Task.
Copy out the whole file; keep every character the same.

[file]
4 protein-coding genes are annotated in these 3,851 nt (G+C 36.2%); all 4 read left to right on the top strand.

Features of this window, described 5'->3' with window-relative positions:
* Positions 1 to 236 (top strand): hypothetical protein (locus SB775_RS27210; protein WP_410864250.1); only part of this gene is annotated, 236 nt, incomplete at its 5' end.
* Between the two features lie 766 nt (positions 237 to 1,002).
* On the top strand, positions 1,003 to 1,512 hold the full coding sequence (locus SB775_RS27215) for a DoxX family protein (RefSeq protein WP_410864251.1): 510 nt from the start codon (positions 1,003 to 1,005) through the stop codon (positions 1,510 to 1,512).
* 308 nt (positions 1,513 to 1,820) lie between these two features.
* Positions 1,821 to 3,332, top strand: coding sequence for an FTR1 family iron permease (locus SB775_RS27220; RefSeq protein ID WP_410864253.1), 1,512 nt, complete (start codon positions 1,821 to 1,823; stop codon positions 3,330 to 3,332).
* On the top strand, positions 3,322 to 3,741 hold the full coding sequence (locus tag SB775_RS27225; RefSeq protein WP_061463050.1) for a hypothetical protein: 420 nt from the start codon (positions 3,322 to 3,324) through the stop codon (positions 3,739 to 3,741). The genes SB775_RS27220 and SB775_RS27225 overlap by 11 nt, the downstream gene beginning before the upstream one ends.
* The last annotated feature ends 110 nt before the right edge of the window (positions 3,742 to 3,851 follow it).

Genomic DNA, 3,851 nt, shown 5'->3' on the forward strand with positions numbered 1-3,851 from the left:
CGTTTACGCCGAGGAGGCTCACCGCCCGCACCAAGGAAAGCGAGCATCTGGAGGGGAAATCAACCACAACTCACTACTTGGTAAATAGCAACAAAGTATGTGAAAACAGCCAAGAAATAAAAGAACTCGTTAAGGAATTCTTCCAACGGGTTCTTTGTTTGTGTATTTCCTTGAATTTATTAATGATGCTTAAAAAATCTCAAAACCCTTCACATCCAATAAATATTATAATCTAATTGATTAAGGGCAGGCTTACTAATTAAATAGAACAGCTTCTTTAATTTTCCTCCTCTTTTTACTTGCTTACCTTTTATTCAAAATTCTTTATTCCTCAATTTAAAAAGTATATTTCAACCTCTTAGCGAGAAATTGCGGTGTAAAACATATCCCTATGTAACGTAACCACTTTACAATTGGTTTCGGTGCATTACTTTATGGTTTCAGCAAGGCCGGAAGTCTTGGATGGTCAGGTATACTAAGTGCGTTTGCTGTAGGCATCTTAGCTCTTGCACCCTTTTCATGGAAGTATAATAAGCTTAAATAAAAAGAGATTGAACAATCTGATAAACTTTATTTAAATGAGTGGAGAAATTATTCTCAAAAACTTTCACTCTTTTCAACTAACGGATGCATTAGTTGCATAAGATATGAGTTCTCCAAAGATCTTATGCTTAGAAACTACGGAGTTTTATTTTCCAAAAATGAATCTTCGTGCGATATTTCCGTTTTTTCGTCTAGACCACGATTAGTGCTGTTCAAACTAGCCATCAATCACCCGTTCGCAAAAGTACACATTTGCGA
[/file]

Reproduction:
4 protein-coding genes are annotated in these 3,851 nt (G+C 36.2%); all 4 read left to right on the top strand.

Features of this window, described 5'->3' with window-relative positions:
* Positions 1 to 236 (top strand): hypothetical protein (locus SB775_RS27210; protein WP_410864250.1); only part of this gene is annotated, 236 nt, incomplete at its 5' end.
* Between the two features lie 766 nt (positions 237 to 1,002).
* On the top strand, positions 1,003 to 1,512 hold the full coding sequence (locus SB775_RS27215) for a DoxX family protein (RefSeq protein WP_410864251.1): 510 nt from the start codon (positions 1,003 to 1,005) through the stop codon (positions 1,510 to 1,512).
* 308 nt (positions 1,513 to 1,820) lie between these two features.
* Positions 1,821 to 3,332, top strand: coding sequence for an FTR1 family iron permease (locus SB775_RS27220; RefSeq protein ID WP_410864253.1), 1,512 nt, complete (start codon positions 1,821 to 1,823; stop codon positions 3,330 to 3,332).
* On the top strand, positions 3,322 to 3,741 hold the full coding sequence (locus tag SB775_RS27225; RefSeq protein WP_061463050.1) for a hypothetical protein: 420 nt from the start codon (positions 3,322 to 3,324) through the stop codon (positions 3,739 to 3,741). The genes SB775_RS27220 and SB775_RS27225 overlap by 11 nt, the downstream gene beginning before the upstream one ends.
* The last annotated feature ends 110 nt before the right edge of the window (positions 3,742 to 3,851 follow it).

Genomic DNA, 3,851 nt, shown 5'->3' on the forward strand with positions numbered 1-3,851 from the left:
CGTTTACGCCGAGGAGGCTCACCGCCCGCACCAAGGAAAGCGAGCATCTGGAGGGGAAATCAACCACAACTCACTACTTGGTAAATAGCAACAAAGTATGTGAAAACAGCCAAGAAATAAAAGAACTCGTTAAGGAATTCTTCCAACGGGTTCTTTGTTTGTGTATTTCCTTGAATTTATTAATGATGCTTAAAAAATCTCAAAACCCTTCACATCCAATAAATATTATAATCTAATTGATTAAGGGCAGGCTTACTAATTAAATAGAACAGCTTCTTTAATTTTCCTCCTCTTTTTACTTGCTTACCTTTTATTCAAAATTCTTTATTCCTCAATTTAAAAAGTATATTTCAACCTCTTAGCGAGAAATTGCGGTGTAAAACATATCCCTATGTAACGTAACCACTTTACAATTGGTTTCGGTGCATTACTTTATGGTTTCAGCAAGGCCGGAAGTCTTGGATGGTCAGGTATACTAAGTGCGTTTGCTGTAGGCATCTTAGCTCTTGCACCCTTTTCATGGAAGTATAATAAGCTTAAATAAAAAGAGATTGAACAATCTGATAAACTTTATTTAAATGAGTGGAGAAATTATTCTCAAAAACTTTCACTCTTTTCAACTAACGGATGCATTAGTTGCATAAGATATGAGTTCTCCAAAGATCTTATGCTTAGAAACTACGGAGTTTTATTTTCCAAAAATGAATCTTCGTGCGATATTTCCGTTTTTTCGTCTAGACCACGATTAGTGCTGTTCAAACTAGCCATCAATCACCCGTTCGCAAAAGTACACATTTGCGA